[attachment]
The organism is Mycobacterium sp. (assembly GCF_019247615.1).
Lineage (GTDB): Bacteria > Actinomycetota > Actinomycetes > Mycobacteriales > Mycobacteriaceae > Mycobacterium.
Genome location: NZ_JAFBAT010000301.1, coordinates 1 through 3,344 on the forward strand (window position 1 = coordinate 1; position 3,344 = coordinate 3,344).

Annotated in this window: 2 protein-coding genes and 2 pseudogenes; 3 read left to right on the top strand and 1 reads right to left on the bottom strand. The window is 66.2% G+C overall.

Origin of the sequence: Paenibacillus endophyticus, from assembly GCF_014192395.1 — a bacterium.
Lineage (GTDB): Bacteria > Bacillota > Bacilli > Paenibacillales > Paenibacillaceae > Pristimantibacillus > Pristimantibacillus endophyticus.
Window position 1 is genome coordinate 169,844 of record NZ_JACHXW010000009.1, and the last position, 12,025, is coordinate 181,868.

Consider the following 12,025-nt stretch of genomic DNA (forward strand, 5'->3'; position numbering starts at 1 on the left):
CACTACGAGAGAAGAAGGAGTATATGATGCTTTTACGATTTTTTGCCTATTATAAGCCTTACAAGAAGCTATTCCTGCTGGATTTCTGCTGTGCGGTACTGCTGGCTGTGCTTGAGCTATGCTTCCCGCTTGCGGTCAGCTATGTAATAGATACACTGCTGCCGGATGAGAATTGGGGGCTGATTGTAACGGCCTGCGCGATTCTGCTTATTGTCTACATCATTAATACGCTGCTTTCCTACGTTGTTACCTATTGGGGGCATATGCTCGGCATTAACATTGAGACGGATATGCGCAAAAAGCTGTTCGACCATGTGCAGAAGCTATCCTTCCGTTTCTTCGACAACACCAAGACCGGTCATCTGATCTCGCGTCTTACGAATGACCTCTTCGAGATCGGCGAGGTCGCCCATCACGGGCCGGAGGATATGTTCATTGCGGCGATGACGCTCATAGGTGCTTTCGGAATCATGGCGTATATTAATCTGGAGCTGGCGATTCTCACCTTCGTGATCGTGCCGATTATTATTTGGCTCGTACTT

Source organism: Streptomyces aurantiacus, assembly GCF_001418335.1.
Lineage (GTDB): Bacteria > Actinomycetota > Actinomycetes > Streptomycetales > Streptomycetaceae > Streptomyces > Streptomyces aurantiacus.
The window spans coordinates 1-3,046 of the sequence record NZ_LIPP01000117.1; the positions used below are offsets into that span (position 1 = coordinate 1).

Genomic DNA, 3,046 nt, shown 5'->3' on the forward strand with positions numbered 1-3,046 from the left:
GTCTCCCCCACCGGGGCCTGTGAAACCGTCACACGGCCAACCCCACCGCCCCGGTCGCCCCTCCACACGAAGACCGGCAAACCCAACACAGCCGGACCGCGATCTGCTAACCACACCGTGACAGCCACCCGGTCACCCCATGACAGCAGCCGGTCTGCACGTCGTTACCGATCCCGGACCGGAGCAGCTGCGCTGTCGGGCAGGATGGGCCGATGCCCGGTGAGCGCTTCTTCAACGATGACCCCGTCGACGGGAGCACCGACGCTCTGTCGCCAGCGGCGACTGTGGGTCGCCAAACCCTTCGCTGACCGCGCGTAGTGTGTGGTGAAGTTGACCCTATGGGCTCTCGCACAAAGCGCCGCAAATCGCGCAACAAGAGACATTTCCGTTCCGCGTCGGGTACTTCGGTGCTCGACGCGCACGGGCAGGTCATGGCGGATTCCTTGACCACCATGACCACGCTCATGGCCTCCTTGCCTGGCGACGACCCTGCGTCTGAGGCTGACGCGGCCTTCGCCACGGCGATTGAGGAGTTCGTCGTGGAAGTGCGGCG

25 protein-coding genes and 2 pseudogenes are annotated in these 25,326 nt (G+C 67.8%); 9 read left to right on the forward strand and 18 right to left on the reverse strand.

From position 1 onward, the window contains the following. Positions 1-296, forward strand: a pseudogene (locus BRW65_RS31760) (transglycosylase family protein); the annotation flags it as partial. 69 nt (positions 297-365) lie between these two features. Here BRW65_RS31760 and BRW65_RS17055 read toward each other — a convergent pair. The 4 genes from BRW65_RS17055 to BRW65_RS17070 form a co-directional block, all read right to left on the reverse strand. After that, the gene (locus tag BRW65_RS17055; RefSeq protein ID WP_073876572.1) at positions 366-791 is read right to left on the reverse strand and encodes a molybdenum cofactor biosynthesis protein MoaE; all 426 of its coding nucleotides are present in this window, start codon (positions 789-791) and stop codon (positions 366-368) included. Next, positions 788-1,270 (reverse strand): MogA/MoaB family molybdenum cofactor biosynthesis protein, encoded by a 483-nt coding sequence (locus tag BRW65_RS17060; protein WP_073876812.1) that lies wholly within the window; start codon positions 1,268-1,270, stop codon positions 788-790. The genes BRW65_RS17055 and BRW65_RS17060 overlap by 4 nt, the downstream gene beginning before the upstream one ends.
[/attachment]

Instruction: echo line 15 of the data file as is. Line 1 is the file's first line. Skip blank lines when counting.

25 protein-coding genes and 2 pseudogenes are annotated in these 25,326 nt (G+C 67.8%); 9 read left to right on the forward strand and 18 right to left on the reverse strand.